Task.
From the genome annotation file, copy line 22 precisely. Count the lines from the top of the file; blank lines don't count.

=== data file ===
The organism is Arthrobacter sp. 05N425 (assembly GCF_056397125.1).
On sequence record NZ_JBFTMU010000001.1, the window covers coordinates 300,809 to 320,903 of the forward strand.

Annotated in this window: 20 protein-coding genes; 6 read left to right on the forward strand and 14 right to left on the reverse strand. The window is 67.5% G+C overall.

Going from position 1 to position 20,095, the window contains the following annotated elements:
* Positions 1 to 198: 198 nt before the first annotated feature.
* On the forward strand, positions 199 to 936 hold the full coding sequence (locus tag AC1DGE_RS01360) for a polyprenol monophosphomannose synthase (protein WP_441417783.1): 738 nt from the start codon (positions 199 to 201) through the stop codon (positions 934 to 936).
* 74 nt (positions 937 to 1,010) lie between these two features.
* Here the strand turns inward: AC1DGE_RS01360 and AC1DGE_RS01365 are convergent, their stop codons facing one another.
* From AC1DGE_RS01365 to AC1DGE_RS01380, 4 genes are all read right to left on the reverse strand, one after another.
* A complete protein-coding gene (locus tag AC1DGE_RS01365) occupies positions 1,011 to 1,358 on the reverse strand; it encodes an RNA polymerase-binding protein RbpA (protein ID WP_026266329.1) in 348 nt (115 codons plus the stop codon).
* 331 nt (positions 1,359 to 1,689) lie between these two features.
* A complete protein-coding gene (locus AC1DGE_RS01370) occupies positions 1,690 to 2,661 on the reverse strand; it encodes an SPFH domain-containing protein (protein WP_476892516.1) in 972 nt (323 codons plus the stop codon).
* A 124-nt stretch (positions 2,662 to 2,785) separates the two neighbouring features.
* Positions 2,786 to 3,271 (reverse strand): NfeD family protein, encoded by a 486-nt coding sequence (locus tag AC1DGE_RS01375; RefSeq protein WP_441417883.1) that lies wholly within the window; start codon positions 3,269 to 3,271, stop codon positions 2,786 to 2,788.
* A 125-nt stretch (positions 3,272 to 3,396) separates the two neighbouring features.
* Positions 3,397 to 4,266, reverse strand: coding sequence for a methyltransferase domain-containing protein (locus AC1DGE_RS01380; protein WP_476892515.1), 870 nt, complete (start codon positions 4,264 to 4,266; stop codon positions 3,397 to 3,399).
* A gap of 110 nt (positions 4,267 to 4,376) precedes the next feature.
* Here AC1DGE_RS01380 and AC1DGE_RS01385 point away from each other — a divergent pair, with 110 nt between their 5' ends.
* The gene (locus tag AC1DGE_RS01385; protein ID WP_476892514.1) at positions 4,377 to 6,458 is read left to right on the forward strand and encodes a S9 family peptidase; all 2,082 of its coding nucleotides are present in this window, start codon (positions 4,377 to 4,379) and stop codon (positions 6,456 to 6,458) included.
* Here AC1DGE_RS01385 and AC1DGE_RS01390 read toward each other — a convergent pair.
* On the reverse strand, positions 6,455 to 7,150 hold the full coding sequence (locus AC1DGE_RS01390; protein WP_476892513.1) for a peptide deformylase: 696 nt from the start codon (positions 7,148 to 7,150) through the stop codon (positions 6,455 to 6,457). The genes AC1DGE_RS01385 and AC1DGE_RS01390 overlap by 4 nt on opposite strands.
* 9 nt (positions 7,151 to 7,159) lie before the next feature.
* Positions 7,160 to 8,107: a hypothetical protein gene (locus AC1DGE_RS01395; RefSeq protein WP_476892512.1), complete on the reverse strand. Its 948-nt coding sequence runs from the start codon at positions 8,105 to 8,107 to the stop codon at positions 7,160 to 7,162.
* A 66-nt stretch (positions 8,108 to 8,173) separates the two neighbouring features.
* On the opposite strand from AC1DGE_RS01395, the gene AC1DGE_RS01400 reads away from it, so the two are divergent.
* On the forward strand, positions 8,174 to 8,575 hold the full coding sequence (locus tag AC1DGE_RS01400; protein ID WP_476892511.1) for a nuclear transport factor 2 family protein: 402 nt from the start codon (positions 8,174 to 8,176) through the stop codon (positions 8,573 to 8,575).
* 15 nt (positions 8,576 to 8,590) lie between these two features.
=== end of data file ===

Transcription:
* 9 nt (positions 7,151 to 7,159) lie before the next feature.